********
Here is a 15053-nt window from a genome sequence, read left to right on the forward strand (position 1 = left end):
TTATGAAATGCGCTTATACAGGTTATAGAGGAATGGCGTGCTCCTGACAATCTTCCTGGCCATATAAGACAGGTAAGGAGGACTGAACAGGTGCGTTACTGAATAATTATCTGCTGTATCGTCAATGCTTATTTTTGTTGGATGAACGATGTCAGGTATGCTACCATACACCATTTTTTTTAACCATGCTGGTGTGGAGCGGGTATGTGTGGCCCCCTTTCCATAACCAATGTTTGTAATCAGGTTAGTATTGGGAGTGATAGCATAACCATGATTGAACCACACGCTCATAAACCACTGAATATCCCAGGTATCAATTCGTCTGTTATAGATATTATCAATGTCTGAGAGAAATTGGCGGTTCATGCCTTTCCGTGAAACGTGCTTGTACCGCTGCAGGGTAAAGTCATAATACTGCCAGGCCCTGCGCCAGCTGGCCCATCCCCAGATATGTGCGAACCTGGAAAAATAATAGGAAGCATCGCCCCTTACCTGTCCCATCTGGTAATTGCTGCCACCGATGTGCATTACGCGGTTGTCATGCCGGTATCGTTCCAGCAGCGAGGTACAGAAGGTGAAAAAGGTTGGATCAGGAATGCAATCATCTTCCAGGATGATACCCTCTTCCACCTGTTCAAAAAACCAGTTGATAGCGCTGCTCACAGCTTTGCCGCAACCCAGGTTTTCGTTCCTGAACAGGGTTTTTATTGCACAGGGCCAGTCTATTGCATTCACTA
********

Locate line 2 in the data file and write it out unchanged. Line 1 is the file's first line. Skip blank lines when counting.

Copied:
TTATGAAATGCGCTTATACAGGTTATAGAGGAATGGCGTGCTCCTGACAATCTTCCTGGCCATATAAGACAGGTAAGGAGGACTGAACAGGTGCGTTACTGAATAATTATCTGCTGTATCGTCAATGCTTATTTTTGTTGGATGAACGATGTCAGGTATGCTACCATACACCATTTTTTTTAACCATGCTGGTGTGGAGCGGGTATGTGTGGCCCCCTTTCCATAACCAATGTTTGTAATCAGGTTAGTATTGGGAGTGATAGCATAACCATGATTGAACCACACGCTCATAAACCACTGAATATCCCAGGTATCAATTCGTCTGTTATAGATATTATCAATGTCTGAGAGAAATTGGCGGTTCATGCCTTTCCGTGAAACGTGCTTGTACCGCTGCAGGGTAAAGTCATAATACTGCCAGGCCCTGCGCCAGCTGGCCCATCCCCAGATATGTGCGAACCTGGAAAAATAATAGGAAGCATCGCCCCTTACCTGTCCCATCTGGTAATTGCTGCCACCGATGTGCATTACGCGGTTGTCATGCCGGTATCGTTCCAGCAGCGAGGTACAGAAGGTGAAAAAGGTTGGATCAGGAATGCAATCATCTTCCAGGATGATACCCTCTTCCACCTGTTCAAAAAACCAGTTGATAGCGCTGCTCACAGCTTTGCCGCAACCCAGGTTTTCGTTCCTGAACAGGGTTTTTATTGCACAGGGCCAGTCTATTGCATTCACTA